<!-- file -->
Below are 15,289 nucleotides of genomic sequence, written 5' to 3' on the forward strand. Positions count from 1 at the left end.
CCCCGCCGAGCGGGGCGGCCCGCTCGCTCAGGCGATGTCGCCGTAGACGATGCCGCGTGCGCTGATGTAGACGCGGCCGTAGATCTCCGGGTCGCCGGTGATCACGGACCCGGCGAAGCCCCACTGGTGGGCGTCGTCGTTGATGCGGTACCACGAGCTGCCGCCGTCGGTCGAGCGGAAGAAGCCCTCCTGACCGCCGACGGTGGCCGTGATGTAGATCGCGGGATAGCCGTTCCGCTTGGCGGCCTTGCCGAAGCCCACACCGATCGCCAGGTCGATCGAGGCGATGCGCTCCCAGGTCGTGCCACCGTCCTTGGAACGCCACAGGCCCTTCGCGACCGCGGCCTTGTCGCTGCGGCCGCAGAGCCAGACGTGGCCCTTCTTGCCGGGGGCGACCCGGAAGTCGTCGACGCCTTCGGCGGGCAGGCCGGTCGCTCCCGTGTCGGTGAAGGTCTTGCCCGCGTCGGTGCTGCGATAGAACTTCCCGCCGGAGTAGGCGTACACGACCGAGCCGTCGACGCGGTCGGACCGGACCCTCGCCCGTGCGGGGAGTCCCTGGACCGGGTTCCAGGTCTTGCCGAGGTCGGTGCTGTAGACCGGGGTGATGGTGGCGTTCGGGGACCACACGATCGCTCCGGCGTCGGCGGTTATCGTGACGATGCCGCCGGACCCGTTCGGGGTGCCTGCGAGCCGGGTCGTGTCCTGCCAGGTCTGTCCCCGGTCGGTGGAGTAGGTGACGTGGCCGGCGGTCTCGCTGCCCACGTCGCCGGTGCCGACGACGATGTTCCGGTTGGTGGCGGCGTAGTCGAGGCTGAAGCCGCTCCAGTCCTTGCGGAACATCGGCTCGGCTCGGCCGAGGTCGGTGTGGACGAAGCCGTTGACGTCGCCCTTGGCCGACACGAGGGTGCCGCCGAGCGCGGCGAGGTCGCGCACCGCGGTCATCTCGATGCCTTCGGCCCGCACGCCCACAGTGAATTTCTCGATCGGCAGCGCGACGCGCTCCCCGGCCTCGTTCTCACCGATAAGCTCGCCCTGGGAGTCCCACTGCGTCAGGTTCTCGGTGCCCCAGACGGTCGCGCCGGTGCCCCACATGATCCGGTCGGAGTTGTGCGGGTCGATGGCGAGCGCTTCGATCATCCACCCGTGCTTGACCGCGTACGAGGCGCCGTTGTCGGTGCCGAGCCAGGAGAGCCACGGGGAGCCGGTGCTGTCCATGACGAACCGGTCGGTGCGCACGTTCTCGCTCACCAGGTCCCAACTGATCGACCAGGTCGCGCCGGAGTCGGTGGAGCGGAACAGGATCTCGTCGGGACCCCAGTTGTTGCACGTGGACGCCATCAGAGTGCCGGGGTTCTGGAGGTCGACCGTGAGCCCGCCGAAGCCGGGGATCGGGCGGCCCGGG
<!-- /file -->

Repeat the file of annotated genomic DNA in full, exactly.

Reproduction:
Below are 15,289 nucleotides of genomic sequence, written 5' to 3' on the forward strand. Positions count from 1 at the left end.
CCCCGCCGAGCGGGGCGGCCCGCTCGCTCAGGCGATGTCGCCGTAGACGATGCCGCGTGCGCTGATGTAGACGCGGCCGTAGATCTCCGGGTCGCCGGTGATCACGGACCCGGCGAAGCCCCACTGGTGGGCGTCGTCGTTGATGCGGTACCACGAGCTGCCGCCGTCGGTCGAGCGGAAGAAGCCCTCCTGACCGCCGACGGTGGCCGTGATGTAGATCGCGGGATAGCCGTTCCGCTTGGCGGCCTTGCCGAAGCCCACACCGATCGCCAGGTCGATCGAGGCGATGCGCTCCCAGGTCGTGCCACCGTCCTTGGAACGCCACAGGCCCTTCGCGACCGCGGCCTTGTCGCTGCGGCCGCAGAGCCAGACGTGGCCCTTCTTGCCGGGGGCGACCCGGAAGTCGTCGACGCCTTCGGCGGGCAGGCCGGTCGCTCCCGTGTCGGTGAAGGTCTTGCCCGCGTCGGTGCTGCGATAGAACTTCCCGCCGGAGTAGGCGTACACGACCGAGCCGTCGACGCGGTCGGACCGGACCCTCGCCCGTGCGGGGAGTCCCTGGACCGGGTTCCAGGTCTTGCCGAGGTCGGTGCTGTAGACCGGGGTGATGGTGGCGTTCGGGGACCACACGATCGCTCCGGCGTCGGCGGTTATCGTGACGATGCCGCCGGACCCGTTCGGGGTGCCTGCGAGCCGGGTCGTGTCCTGCCAGGTCTGTCCCCGGTCGGTGGAGTAGGTGACGTGGCCGGCGGTCTCGCTGCCCACGTCGCCGGTGCCGACGACGATGTTCCGGTTGGTGGCGGCGTAGTCGAGGCTGAAGCCGCTCCAGTCCTTGCGGAACATCGGCTCGGCTCGGCCGAGGTCGGTGTGGACGAAGCCGTTGACGTCGCCCTTGGCCGACACGAGGGTGCCGCCGAGCGCGGCGAGGTCGCGCACCGCGGTCATCTCGATGCCTTCGGCCCGCACGCCCACAGTGAATTTCTCGATCGGCAGCGCGACGCGCTCCCCGGCCTCGTTCTCACCGATAAGCTCGCCCTGGGAGTCCCACTGCGTCAGGTTCTCGGTGCCCCAGACGGTCGCGCCGGTGCCCCACATGATCCGGTCGGAGTTGTGCGGGTCGATGGCGAGCGCTTCGATCATCCACCCGTGCTTGACCGCGTACGAGGCGCCGTTGTCGGTGCCGAGCCAGGAGAGCCACGGGGAGCCGGTGCTGTCCATGACGAACCGGTCGGTGCGCACGTTCTCGCTCACCAGGTCCCAACTGATCGACCAGGTCGCGCCGGAGTCGGTGGAGCGGAACAGGATCTCGTCGGGACCCCAGTTGTTGCACGTGGACGCCATCAGAGTGCCGGGGTTCTGGAGGTCGACCGTGAGCCCGCCGAAGCCGGGGATCGGGCGGCCCGGG